The Republican Party of Minnesota finds itself mired in a caucus precinct data snafu, with statewide candidates alleging "fraud and errors," "egregious discrepancies" and possible "foul play" with caucus voting results.
The swelling political uproar stems from the Feb. 1 precinct caucuses, during which party caucusgoers were able to vote for their preferred candidates in a straw ballot. But 11 days later, questions begin to bubble up about the validity of the data being released by the party.
Michael Brodkorb, former former Minnesota Republican Party Deputy Chair, was among the first to draw attention to what he deemed a "severe problem." The data given to campaigns on Feb. 12 showed 35,196 attendees, but just 17,801 votes in the straw ballot.
This gap, Brodkorb reckons, throws the results of the straw poll (won handily, though still well shy of a majority, by Dr. Scott Jensen) into doubt, and has the potential to create issues during the local conventions that begin Friday. The straw poll results are no longer on the Minnesota GOP's home page.
Now, three gubernatorial candidates seeking the party's official endorsement are calling on the party to hit pause on the convention process until the Minnesota GOP sorts out the questionable data.
Dr. Neil Shah described the events as a "scandal" while calling for a forensic audit, with his campaign saying "evidence of widespread errors and manipulation renders the possibility of free and fair conventions to be very unlikely." He also accused a staffer on another campaign of admitting to omitting some delegates from the list sent to the state party, as well as "adding names to the delegate list for people who were not in attendance on caucus night."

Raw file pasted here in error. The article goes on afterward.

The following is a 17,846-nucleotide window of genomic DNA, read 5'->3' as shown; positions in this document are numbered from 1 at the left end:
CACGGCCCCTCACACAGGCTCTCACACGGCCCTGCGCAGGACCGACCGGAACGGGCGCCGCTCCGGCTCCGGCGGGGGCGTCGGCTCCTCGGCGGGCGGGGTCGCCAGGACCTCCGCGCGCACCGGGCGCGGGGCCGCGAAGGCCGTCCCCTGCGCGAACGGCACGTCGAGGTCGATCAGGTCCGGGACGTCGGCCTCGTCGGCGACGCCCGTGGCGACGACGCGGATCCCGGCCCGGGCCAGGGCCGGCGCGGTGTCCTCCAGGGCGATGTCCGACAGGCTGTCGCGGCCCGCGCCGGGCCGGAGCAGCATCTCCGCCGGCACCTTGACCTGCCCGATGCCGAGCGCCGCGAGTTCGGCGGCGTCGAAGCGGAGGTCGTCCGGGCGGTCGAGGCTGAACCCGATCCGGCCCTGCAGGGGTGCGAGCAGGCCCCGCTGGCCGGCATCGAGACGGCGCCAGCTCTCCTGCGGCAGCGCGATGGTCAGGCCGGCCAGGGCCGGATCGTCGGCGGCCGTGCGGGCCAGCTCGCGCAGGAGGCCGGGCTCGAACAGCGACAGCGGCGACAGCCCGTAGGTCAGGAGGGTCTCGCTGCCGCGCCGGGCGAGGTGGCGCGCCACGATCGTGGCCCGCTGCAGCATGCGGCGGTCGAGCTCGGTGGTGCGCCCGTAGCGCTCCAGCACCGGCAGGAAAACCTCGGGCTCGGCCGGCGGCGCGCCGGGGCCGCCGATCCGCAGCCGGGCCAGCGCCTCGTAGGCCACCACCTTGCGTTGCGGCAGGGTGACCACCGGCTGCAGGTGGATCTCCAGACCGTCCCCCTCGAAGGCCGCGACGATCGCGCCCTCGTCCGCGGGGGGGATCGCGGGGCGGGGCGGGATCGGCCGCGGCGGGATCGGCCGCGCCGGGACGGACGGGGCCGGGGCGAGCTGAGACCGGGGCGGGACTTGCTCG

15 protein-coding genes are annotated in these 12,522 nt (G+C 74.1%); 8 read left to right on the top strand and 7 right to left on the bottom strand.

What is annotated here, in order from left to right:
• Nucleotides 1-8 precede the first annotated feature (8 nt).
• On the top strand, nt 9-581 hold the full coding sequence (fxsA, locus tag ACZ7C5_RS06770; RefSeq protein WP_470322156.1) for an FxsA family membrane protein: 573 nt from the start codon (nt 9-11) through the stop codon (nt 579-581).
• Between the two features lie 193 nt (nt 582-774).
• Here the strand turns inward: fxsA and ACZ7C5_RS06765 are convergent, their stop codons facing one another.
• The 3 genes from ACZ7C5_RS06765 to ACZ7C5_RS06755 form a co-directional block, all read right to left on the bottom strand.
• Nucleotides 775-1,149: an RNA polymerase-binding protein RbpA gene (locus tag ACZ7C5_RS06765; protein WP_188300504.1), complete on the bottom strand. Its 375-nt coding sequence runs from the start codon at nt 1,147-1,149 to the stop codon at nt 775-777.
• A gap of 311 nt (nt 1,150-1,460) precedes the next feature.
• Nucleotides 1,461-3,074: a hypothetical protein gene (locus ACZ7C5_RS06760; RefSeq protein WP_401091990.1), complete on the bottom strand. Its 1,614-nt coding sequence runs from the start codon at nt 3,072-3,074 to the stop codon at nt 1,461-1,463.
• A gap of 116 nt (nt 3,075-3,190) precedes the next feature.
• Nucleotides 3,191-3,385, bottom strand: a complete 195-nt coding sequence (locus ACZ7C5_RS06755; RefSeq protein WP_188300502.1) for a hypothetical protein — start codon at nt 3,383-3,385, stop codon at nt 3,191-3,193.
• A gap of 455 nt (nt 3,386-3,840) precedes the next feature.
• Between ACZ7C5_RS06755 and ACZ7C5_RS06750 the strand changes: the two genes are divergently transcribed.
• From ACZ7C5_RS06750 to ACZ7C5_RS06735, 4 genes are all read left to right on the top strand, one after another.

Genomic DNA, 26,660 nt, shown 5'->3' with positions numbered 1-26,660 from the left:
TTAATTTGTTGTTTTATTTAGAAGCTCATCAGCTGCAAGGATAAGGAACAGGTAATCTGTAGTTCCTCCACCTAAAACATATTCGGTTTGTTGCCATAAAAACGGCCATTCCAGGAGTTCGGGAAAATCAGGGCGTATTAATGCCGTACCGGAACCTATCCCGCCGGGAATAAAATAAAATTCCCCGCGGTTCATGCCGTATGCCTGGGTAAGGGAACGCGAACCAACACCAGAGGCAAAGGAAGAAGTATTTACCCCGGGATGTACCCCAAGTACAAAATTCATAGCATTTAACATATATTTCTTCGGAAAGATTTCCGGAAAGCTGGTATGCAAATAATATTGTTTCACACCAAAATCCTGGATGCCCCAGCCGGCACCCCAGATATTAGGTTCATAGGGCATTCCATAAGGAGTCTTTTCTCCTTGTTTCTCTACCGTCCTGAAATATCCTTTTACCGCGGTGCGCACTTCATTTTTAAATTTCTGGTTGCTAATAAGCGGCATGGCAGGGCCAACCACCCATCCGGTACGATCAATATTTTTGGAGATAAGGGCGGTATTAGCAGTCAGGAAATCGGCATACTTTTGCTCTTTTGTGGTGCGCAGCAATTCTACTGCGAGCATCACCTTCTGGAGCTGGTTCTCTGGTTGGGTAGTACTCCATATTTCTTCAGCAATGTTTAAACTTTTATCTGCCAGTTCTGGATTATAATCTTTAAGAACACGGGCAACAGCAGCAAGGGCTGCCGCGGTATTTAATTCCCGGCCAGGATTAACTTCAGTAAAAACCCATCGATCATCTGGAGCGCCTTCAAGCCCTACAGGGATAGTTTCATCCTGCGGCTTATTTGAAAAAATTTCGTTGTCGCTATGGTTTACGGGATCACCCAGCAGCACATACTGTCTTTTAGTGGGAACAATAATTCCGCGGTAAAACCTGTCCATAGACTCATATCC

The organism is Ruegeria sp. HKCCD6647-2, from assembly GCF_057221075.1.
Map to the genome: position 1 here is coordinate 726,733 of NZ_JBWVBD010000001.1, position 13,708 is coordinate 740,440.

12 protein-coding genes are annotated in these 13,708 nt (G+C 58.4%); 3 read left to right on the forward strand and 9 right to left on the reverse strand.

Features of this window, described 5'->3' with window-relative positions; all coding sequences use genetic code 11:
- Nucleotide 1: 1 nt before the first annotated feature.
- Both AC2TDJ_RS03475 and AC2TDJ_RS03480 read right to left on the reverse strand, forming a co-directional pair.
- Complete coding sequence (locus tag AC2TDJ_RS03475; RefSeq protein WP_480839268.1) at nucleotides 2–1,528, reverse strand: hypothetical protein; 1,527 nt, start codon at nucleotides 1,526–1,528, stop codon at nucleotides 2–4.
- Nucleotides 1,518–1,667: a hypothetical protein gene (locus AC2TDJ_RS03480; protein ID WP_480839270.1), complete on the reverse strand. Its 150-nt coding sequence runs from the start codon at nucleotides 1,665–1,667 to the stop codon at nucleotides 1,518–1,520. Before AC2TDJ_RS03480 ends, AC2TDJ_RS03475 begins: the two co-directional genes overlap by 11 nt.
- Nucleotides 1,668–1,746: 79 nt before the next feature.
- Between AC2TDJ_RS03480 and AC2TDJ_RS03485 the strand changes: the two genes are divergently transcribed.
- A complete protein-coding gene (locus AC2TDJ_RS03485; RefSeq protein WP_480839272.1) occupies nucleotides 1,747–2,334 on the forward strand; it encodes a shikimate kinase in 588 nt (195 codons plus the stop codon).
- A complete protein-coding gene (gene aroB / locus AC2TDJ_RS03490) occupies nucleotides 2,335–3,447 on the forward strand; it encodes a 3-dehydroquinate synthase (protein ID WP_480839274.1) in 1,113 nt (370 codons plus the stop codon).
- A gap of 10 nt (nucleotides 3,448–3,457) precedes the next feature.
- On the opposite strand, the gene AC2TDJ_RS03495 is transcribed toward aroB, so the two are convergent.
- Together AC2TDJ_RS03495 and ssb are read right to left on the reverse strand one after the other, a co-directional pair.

Kendall Qualls, meanwhile, said the caucus data is "full of inconsistencies," adding: "The election data issues happening at MNGOP are inexcusable and open the door for a messy and unfair process where Minnesota voters question the outcome."
Mike Murphy called out "alleged foul play" in a tweet about the situation, saying anyone involved in "disrupting" the caucus and convention process "must be held accountable.
Kelly Jahner-Byrne, who is running for secretary of state, called it an "epic data management failure."
Some of the statements also point out that party members' repeated calls for "election integrity" fall flat if the Republican Party of Minnesota can't even verify its own precinct caucus data.
The state party is also recovering from the upheaval seen last summer, in which party chair Jennifer Carnahan resigned in the fallout from the arrest of GOP donor and operative Anton Lazzaro on child sex trafficking charges.
Brodkorb shared a statement from the Minnesota GOP Tuesday, in which new chair David Hann acknowledges there were "errors in the data released to campaigns over the weekend."
He said some of the blame lies with Basic Political Organizational Units that incorrectly included names of people who weren't at Feb. 1 caucuses, but had previously attended them. Hann said these errors weren't "intentional, malicious or related to any campaign."
The Minnesota GOP is correcting all the information, he said.
One of the groups called out in the state party statement, the Morrison County GOP, issued a rebuttal Wednesday, saying any discrepancies in its delegate list should be blamed on a "clerical error from the State Party."
The Morrison County GOP added it plans to postpone the county convention in order to "work through all of this."